Waste Electrical and Electronic Equipment Directive
The Waste Electrical and Electronic Equipment Directive (WEEED) is the European Community directive 2002/96/EC on waste electrical and electronic equipment (WEEED) which, together with the RoHS Directive 2002/95/EC, became European Law in February 2003, setting collection, recycling and recovery targets for all types of electrical goods.
The directive imposes the responsibility for the disposal of waste electrical and electronic equipment on the manufacturers of such equipment. Those companies should establish an infrastructure for collecting WEEED, in such a way that "Users of electrical and electronic equipment from private households should have the possibility of returning WEEED at least free of charge". Also, the companies are compelled to use the collected waste in an ecologically-friendly manner, either by ecological disposal or by reuse/refurbishment of the collected WEEED.
The WEEED Directive obliged the then twenty-five EU member states to transpose its provisions into national law by 13 August 2004. Only Cyprus met this deadline. On 13 August 2005, one year after the deadline, all member states except for the UK had transposed at least framework regulations. The WEEED Directive has been transposed into UK law in 2007. As the national transposition of the WEEED Directive varies between the member states, a patchwork of requirements and compliance solutions is emerging across Europe.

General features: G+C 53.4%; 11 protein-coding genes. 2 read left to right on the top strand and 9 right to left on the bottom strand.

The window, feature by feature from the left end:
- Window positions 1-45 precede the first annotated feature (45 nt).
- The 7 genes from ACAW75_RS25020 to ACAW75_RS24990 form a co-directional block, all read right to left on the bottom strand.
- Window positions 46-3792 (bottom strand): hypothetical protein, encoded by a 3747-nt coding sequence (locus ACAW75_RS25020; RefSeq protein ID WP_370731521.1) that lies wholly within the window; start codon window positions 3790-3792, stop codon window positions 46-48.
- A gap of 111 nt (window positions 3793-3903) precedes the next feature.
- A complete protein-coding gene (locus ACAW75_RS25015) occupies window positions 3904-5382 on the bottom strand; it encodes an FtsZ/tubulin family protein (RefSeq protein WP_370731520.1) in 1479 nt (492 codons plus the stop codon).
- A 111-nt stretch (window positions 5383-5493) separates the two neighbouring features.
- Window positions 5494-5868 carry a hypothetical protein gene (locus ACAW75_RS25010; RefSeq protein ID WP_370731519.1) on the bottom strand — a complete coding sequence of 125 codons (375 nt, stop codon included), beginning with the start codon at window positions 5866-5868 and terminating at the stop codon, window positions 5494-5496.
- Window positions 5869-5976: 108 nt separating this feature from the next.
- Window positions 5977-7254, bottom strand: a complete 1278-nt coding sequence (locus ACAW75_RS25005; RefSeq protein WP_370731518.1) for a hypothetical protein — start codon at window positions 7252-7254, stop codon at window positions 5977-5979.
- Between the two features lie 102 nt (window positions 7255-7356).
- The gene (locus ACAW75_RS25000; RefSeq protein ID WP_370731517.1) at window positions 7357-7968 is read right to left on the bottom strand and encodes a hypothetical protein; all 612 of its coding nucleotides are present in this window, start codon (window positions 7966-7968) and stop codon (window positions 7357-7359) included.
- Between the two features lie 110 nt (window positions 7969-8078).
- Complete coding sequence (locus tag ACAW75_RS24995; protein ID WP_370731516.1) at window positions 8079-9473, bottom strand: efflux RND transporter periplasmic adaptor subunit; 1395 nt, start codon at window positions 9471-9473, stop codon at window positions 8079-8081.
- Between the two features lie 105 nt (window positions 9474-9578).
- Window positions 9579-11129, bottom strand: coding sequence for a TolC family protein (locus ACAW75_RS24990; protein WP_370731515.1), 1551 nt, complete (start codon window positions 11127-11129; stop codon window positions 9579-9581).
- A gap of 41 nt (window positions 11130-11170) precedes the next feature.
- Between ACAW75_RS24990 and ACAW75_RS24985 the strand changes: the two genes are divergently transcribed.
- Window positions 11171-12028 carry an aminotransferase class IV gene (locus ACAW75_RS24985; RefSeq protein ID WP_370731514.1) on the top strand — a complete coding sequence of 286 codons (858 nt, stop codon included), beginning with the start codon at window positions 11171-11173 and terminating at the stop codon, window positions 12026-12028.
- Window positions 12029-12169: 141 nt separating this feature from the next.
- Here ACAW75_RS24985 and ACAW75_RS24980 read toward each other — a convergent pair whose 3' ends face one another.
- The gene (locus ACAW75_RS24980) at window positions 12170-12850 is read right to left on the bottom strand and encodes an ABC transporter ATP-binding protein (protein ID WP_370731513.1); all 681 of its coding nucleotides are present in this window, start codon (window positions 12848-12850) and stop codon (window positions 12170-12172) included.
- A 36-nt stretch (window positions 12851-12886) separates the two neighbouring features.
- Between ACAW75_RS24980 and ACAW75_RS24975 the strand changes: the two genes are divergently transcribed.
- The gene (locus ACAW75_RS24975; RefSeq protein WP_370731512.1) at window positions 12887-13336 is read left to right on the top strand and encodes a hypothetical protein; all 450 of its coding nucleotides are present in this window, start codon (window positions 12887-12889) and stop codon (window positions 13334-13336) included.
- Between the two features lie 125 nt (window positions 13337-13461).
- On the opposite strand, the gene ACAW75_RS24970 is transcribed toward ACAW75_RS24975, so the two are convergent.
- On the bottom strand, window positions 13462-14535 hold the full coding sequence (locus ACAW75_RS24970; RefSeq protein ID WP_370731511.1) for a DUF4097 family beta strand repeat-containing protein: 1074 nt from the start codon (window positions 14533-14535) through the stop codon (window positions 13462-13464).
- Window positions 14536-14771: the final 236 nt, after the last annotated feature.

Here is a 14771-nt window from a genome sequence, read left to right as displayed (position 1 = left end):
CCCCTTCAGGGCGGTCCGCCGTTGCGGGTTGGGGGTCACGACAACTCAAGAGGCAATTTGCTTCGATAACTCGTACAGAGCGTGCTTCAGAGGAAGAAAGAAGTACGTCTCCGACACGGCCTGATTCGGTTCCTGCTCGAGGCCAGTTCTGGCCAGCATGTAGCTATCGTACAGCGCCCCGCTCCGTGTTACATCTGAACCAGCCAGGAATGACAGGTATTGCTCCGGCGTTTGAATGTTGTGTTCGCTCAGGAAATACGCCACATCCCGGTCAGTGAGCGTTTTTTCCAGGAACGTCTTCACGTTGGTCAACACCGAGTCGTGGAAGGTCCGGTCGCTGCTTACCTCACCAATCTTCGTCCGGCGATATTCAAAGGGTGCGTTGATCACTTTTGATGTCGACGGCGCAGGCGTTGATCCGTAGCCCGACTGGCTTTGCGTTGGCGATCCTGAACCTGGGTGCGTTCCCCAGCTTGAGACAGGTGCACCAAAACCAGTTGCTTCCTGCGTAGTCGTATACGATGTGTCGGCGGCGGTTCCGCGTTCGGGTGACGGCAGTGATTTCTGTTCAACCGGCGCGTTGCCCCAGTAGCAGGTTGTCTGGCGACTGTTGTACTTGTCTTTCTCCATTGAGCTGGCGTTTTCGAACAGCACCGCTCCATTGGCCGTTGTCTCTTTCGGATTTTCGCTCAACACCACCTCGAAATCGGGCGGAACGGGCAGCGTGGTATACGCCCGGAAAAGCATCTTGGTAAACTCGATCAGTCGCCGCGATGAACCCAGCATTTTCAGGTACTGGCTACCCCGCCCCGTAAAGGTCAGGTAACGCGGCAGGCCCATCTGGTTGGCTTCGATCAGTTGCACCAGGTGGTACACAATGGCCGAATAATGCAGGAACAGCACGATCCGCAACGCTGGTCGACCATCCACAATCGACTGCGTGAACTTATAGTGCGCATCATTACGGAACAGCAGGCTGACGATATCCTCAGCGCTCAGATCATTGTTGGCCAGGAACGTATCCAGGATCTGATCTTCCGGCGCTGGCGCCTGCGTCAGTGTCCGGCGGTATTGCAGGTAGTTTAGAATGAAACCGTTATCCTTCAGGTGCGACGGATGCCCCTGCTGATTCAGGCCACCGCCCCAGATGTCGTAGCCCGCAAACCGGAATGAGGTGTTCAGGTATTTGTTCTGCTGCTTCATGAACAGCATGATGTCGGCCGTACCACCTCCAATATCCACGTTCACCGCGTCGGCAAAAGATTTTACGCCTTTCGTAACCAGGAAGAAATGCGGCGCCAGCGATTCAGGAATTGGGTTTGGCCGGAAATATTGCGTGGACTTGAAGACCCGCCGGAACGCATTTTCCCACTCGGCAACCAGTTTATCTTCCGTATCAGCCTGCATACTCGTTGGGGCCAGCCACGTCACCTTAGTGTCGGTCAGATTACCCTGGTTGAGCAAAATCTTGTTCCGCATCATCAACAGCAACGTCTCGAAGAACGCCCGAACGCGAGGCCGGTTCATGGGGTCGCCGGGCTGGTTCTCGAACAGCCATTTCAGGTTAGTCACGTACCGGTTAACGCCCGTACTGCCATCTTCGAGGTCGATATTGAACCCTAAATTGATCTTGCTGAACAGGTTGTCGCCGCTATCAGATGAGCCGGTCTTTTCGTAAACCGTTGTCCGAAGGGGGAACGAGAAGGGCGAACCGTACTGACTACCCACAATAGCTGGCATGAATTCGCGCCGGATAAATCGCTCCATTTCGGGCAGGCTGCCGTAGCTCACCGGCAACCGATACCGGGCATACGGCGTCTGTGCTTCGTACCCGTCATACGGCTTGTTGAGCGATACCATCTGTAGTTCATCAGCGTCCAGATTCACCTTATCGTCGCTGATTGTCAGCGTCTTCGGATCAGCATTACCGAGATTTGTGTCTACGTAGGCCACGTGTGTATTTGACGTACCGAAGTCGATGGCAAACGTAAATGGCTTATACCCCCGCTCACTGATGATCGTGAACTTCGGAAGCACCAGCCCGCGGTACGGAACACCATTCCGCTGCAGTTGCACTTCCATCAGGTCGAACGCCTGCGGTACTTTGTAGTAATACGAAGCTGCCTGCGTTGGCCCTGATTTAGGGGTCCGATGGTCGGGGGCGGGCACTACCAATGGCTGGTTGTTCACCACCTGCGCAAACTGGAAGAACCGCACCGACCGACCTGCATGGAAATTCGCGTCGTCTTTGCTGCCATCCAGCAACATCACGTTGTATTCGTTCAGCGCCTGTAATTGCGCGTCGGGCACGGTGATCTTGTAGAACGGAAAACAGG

In April 2005 the Royal Society of Arts in the UK (in conjunction with Canon) unveiled a 7 metre tall sculpture entitled 'WEEED Man' on London's South Bank, made from 3.3 tonnes of electrical goods - the average amount of electrical waste one UK individual creates in a lifetime. The giant figure was subsequently moved to the Eden Project in Cornwall as part of a UK tour.
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